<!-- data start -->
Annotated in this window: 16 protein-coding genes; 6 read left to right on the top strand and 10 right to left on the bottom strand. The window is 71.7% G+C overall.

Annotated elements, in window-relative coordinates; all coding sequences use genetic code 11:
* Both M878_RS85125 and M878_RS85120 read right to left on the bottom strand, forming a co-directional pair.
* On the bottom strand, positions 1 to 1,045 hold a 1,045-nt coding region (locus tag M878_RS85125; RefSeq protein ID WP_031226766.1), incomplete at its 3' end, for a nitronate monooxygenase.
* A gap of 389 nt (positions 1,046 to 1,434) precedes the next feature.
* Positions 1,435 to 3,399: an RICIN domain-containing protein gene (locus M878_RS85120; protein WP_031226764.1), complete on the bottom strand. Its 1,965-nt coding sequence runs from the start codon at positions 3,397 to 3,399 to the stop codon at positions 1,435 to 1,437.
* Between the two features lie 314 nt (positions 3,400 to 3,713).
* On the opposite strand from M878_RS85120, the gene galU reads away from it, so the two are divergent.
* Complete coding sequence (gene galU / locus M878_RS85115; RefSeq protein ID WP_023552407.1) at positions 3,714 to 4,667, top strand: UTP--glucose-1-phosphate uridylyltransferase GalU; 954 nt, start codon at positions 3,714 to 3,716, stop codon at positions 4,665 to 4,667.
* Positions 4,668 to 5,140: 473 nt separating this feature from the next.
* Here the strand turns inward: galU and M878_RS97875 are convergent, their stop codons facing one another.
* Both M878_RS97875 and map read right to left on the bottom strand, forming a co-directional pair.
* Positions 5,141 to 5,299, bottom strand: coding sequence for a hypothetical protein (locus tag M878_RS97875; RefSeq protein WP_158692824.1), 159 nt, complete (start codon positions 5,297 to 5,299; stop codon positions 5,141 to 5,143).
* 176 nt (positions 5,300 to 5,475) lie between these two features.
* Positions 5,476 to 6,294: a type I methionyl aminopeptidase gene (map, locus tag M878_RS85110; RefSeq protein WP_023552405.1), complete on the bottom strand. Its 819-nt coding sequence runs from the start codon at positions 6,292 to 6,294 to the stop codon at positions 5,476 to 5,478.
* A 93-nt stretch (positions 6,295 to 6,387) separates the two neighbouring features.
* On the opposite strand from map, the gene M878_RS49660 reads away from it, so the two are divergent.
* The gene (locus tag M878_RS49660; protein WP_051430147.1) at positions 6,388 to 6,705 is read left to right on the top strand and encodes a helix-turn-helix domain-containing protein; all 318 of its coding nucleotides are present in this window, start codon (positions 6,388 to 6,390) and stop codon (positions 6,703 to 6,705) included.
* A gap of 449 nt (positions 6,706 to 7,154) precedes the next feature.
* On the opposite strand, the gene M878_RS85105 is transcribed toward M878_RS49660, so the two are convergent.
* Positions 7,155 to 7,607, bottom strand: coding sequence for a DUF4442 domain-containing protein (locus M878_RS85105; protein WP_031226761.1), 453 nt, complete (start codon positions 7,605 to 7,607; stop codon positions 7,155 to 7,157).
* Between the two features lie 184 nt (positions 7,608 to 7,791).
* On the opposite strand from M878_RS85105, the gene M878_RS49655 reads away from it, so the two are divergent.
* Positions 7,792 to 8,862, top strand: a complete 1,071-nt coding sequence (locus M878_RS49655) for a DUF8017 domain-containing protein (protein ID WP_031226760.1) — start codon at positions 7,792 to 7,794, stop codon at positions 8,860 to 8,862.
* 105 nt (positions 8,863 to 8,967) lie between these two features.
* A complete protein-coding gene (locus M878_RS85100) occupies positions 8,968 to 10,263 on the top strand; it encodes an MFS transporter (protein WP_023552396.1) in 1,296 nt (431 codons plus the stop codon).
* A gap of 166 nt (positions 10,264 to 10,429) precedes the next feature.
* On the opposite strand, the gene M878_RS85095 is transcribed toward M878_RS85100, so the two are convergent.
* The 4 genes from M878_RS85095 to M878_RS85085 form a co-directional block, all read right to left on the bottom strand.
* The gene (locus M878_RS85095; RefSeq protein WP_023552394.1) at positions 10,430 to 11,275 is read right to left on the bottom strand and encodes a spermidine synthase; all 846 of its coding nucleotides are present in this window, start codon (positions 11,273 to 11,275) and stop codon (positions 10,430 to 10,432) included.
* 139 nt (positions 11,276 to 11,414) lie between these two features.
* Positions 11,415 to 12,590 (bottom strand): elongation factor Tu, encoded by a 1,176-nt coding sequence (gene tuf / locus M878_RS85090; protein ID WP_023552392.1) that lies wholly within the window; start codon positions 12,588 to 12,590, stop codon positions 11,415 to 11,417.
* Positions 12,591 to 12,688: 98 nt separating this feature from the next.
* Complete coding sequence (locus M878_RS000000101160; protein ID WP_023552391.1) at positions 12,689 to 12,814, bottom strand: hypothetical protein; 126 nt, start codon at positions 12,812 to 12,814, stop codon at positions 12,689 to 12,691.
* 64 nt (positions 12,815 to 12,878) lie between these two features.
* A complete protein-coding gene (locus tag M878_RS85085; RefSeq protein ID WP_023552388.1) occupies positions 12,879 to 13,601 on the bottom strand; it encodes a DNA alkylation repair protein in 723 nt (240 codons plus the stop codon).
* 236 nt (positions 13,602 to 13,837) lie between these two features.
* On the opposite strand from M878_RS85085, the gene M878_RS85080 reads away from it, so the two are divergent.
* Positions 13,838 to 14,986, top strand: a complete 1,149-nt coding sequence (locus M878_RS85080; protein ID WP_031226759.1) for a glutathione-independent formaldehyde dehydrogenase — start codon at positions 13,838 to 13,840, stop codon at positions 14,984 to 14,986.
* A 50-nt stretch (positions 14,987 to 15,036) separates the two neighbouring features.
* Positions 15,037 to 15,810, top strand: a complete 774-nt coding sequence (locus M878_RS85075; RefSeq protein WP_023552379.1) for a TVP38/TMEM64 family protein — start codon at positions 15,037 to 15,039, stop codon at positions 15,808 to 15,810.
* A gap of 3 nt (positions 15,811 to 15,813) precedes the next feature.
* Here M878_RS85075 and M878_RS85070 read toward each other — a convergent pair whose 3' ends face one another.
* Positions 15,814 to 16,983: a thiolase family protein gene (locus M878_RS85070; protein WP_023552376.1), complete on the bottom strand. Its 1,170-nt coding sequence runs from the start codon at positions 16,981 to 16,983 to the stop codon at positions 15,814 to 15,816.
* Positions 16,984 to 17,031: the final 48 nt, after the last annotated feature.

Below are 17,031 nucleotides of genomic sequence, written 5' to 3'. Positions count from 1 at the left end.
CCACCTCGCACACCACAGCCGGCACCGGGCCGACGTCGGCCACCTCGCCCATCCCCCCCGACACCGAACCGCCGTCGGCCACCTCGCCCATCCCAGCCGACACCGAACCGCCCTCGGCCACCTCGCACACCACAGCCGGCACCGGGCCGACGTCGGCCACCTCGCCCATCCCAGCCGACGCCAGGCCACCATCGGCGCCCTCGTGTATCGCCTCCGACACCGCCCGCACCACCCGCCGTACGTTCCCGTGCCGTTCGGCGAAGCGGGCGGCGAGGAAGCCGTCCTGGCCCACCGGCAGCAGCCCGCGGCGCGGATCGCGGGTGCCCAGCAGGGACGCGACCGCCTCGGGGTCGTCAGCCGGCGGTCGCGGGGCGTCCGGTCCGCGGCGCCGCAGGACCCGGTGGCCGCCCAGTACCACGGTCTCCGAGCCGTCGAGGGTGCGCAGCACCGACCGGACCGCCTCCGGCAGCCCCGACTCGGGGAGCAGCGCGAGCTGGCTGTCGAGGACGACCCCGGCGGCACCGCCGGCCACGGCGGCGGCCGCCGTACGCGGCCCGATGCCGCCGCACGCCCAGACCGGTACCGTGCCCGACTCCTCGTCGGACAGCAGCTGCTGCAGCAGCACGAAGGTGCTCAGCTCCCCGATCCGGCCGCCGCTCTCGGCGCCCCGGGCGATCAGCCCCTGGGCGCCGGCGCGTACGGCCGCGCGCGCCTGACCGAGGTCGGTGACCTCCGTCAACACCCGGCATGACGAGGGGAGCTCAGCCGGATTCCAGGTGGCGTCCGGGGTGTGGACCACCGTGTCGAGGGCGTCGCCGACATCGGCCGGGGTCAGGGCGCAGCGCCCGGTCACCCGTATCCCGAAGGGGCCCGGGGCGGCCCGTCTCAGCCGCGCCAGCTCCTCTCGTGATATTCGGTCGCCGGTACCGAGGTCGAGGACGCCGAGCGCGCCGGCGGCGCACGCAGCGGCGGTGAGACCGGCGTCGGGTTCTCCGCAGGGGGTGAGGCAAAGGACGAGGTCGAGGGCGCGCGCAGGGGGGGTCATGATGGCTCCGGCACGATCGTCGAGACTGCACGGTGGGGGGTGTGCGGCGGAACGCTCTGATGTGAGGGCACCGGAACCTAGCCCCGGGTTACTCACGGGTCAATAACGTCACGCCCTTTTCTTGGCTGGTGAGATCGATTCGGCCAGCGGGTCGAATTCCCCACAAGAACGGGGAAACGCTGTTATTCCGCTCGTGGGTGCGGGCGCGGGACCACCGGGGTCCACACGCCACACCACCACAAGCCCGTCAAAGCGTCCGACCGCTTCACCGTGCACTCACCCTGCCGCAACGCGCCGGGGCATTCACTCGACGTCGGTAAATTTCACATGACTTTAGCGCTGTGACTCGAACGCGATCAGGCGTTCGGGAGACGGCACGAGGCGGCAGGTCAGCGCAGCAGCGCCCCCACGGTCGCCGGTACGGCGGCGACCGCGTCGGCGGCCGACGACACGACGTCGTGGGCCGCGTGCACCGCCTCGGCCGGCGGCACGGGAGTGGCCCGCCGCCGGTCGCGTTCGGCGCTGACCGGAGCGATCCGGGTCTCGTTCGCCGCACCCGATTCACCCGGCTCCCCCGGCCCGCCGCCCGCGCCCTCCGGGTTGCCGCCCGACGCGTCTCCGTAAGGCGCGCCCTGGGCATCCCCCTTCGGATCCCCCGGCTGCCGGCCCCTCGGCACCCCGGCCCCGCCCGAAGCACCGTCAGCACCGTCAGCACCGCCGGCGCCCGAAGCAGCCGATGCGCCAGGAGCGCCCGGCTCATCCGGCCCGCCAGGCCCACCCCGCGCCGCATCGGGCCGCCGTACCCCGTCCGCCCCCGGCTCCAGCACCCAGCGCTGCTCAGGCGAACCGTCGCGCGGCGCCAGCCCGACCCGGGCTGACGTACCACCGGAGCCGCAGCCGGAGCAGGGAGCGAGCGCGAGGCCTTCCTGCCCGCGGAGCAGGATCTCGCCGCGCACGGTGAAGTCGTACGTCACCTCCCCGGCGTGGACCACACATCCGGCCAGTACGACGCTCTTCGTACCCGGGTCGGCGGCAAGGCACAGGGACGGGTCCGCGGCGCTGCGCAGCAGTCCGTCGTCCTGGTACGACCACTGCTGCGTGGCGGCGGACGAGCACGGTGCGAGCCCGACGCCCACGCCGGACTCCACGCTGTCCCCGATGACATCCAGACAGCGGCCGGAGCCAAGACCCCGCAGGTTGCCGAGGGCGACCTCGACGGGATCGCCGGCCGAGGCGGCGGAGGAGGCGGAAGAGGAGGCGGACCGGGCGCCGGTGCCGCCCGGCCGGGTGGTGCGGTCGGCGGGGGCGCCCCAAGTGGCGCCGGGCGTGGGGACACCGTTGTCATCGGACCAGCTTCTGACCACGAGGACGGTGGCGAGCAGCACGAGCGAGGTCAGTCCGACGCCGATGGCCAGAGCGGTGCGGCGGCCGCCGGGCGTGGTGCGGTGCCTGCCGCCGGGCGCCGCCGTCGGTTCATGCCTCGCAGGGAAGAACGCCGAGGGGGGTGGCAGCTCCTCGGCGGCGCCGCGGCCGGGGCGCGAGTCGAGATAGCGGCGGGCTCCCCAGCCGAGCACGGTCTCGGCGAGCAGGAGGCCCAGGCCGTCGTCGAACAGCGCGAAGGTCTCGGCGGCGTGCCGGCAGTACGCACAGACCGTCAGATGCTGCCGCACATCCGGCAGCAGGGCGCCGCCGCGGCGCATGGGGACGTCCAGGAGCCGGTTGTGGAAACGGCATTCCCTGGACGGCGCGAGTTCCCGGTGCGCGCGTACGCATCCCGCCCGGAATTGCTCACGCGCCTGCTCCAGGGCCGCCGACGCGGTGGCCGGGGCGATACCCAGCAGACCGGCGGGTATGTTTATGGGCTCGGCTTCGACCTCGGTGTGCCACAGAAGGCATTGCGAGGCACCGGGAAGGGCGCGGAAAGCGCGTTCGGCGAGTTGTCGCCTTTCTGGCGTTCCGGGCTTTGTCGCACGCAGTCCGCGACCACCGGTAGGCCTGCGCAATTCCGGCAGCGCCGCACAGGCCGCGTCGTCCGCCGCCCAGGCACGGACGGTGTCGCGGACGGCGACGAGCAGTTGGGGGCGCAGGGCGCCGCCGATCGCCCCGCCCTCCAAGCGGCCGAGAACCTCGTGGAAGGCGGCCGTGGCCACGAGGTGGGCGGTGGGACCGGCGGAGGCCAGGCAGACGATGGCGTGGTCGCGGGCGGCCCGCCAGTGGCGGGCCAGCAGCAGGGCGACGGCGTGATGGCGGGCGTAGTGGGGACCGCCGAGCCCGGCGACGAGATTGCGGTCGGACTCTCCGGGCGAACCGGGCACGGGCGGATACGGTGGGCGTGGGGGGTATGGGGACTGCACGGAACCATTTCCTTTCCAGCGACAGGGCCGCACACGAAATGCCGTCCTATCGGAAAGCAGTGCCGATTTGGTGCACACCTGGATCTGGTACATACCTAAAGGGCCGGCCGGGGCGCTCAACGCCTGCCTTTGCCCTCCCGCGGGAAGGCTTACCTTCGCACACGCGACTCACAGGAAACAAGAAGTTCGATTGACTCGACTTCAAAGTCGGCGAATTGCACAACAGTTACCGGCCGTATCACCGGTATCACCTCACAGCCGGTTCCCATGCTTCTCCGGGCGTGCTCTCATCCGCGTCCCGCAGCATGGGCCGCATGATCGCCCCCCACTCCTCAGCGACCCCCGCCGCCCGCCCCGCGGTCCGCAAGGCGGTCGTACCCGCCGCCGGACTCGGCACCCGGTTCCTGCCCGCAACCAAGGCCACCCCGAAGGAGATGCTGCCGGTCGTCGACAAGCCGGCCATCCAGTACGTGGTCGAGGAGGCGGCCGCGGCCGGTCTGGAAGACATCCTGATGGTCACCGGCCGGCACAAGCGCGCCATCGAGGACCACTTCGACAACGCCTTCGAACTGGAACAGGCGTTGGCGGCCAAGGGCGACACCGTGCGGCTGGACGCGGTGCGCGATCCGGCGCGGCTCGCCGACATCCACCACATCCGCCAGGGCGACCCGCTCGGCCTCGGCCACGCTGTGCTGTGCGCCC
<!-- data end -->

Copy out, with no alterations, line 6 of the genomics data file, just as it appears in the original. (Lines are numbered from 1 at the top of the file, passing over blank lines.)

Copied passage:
* Positions 1,435 to 3,399: an RICIN domain-containing protein gene (locus M878_RS85120; protein WP_031226764.1), complete on the bottom strand. Its 1,965-nt coding sequence runs from the start codon at positions 3,397 to 3,399 to the stop codon at positions 1,435 to 1,437.